The Spur only truly starts to feel quick above 100mph, and the manner with which the speedometer’s needle stealthily flies past the ‘130’, ‘140’, ‘150’ and ‘160’ markings is faintly surreal.

Stability is excellent, too, and is a reassuring vindication of the aerodynamic work Bentley has done to allow the Spur to handle such high speeds with aplomb.

If you do feel the need to have yet more performance, the 600bhp Flying Spur Speed could be for you. It gets a 10mm lower ride height, will sprint to 60mph in just 4.5sec and should push on to over 200mph.


Bentley Continental Flying Spur cornering

So it’s quick then, as you would expect of a Bentley. But just as importantly, how is the Flying Spur's ride? The adjustable damping is accessed by a small button in a row of many behind the gearlever, and altered by turning the main control wheel in the centre of the dashboard. There are five settings between the extremes of comfort and sport, the default being halfway between those two.

It is in this setting that most Spurs will be driven, as it is the best compromise between body control and ride comfort, and also because fiddling with the rather sticky control wheel every time the road surface or environment changes quickly becomes a pain.

The cast iron brakes offer fantastic stopping power

The major disappointment is the secondary ride, especially at low speeds over poor surfaces. Hitting a sunken manhole cover in the Spur creates more commotion than should be expected in a luxury limousine like this. And the great pity is that tuning the dampers for extra comfort only makes the car wallow more. Road blemishes send a distant shimmer through the structure at times, too, as if the dampers are struggling to contain the situation.

Still, your pad is in the country, and a classic English B-road opens up in front of you every morning. You never made any attempt to drive your Mercedes-Benz S-Class in a sporting manner – in fact you preferred it when someone drove it for you – but the Spur is different, because despite its size and weight, it is a car that’s fun to drive. Adjust the dampers to sport, accept the silly choppiness to the secondary ride, and marvel at the way the Spur grips and changes direction. You can push harder in this car then you would think possible, and despite the constant and early onset of tyre squeal and the inevitable understeer, it digs in and responds in a genuinely sporting way.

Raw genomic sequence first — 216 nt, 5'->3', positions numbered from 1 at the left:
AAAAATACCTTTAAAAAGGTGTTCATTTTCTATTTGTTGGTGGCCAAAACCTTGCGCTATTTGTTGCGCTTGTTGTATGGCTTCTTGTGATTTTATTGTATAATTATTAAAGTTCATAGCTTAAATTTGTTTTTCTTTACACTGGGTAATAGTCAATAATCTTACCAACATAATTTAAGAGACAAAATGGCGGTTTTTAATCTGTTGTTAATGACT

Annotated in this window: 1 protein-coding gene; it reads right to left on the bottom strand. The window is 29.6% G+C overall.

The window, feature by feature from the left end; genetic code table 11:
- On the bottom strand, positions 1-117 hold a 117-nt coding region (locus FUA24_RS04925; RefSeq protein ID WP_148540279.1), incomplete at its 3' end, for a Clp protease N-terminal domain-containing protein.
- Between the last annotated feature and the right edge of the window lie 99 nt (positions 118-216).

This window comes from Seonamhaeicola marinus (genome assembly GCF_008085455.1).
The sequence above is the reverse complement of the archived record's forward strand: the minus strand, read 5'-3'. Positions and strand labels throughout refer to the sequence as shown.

The steering is improved over the GT, too. There’s not much feel, but then this isn’t a Lotus Elise, and you can steer the Spur with much greater accuracy and confidence than the GT.

As you’d expect, the Speed betters this still further, bringing an even shaper performance and handling edge with little compromise to the ride. If money is no object (as it probably isn’t), then the Speed is the better car.

The brakes deserve a special mention. Despite being standard cast iron in their construction, they offer supreme retardation power considering the mass they have to hold back. But their real talent is their ability to resist fade, despite several repeated full stops from high three-figure speeds.


Bentley Continental Flying Spur

Driven hard, the Flying Spur’s thirst is truly frightening. But then this is a car that achieves 15mpg on a good day, and a Bentley has never been purchased for its frugality

Your wallet may be fat to afford the Spur in the first instance, but you’re unlikely to be pleased with a realistic range of 200 miles between fill ups.

The realistic fuel tank range is 200 miles

Depreciation is no worse than you might expect of a car of this ilk, but that’s still not really a good thing. You will still lose a five-figure sum on either the Speed or the standard car in the first year of ownership from new.

General maintenance and servicing costs are guaranteed to be dizzyingly high, too.

Ultimately, if costs are a priority you won’t be considering this car. But even by the standards of comparable performance saloons, the Bentley looks more than a little pricey.


3 star Bentley Continental Flying Spur

There is much to love about the Bentley Flying Spur: it creates a sense of occasion like few other cars at any price, and offers an endearing blend of performance, potential top speed and braking power.

The interior sets it apart from the more mainstream rivals, and there can be no denying that it fulfills its remit as a big, lavish limo. It’s even fun to drive, in a brutish kind of way.

The Bentley Flying Spur fulfills its remit as a big, lavish limo

However, some of the fundamentals just aren’t good enough, namely the ride, refinement and overall effect of the car's appearance.

This is a Bentley, and we fully appreciate it needs a sporting bias to differentiate itself in the market place.

But when you’ve got a two-and-a-half tonne luxury limo with all that space in the rear, its ability to offer a cosseting ride has to be the primary objective over all other concerns. The Spur simply cannot offer that as comprehensively as a Jaguar XJ does.

The Flying Spur is a flawed giant.

Bentley Continental Flying Spur 2005-2012 First drives